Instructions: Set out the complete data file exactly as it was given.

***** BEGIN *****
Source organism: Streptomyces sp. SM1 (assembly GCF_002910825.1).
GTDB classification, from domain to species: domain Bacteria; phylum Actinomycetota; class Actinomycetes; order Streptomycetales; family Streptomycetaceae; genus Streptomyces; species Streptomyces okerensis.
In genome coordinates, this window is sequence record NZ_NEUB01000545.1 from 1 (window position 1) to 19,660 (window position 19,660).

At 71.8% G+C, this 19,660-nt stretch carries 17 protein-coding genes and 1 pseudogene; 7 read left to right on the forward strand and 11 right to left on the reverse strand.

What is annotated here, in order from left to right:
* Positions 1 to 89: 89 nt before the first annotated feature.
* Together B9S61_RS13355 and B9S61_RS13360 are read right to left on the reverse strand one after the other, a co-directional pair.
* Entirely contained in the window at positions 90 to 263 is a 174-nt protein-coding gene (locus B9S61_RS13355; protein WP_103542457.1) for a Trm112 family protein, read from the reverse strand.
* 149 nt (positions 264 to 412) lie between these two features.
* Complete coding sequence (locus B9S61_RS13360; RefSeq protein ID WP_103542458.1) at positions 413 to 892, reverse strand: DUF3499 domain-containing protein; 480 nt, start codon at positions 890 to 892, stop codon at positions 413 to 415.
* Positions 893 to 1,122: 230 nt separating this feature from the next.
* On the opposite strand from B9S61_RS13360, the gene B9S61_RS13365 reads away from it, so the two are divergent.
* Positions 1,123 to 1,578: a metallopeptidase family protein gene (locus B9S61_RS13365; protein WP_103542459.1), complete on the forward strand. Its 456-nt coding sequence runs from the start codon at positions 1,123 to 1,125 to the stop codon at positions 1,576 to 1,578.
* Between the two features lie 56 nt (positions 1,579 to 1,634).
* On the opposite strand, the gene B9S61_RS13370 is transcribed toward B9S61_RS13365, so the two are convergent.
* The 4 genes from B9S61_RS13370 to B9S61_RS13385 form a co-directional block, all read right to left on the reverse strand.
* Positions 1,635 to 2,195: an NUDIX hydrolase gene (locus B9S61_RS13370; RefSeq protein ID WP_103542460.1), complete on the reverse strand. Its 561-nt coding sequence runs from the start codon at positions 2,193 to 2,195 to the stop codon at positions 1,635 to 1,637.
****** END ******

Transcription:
Source organism: Streptomyces sp. SM1 (assembly GCF_002910825.1).
GTDB classification, from domain to species: domain Bacteria; phylum Actinomycetota; class Actinomycetes; order Streptomycetales; family Streptomycetaceae; genus Streptomyces; species Streptomyces okerensis.
In genome coordinates, this window is sequence record NZ_NEUB01000545.1 from 1 (window position 1) to 19,660 (window position 19,660).

At 71.8% G+C, this 19,660-nt stretch carries 17 protein-coding genes and 1 pseudogene; 7 read left to right on the forward strand and 11 right to left on the reverse strand.

What is annotated here, in order from left to right:
* Positions 1 to 89: 89 nt before the first annotated feature.
* Together B9S61_RS13355 and B9S61_RS13360 are read right to left on the reverse strand one after the other, a co-directional pair.
* Entirely contained in the window at positions 90 to 263 is a 174-nt protein-coding gene (locus B9S61_RS13355; protein WP_103542457.1) for a Trm112 family protein, read from the reverse strand.
* 149 nt (positions 264 to 412) lie between these two features.
* Complete coding sequence (locus B9S61_RS13360; RefSeq protein ID WP_103542458.1) at positions 413 to 892, reverse strand: DUF3499 domain-containing protein; 480 nt, start codon at positions 890 to 892, stop codon at positions 413 to 415.
* Positions 893 to 1,122: 230 nt separating this feature from the next.
* On the opposite strand from B9S61_RS13360, the gene B9S61_RS13365 reads away from it, so the two are divergent.
* Positions 1,123 to 1,578: a metallopeptidase family protein gene (locus B9S61_RS13365; protein WP_103542459.1), complete on the forward strand. Its 456-nt coding sequence runs from the start codon at positions 1,123 to 1,125 to the stop codon at positions 1,576 to 1,578.
* Between the two features lie 56 nt (positions 1,579 to 1,634).
* On the opposite strand, the gene B9S61_RS13370 is transcribed toward B9S61_RS13365, so the two are convergent.
* The 4 genes from B9S61_RS13370 to B9S61_RS13385 form a co-directional block, all read right to left on the reverse strand.
* Positions 1,635 to 2,195: an NUDIX hydrolase gene (locus B9S61_RS13370; RefSeq protein ID WP_103542460.1), complete on the reverse strand. Its 561-nt coding sequence runs from the start codon at positions 2,193 to 2,195 to the stop codon at positions 1,635 to 1,637.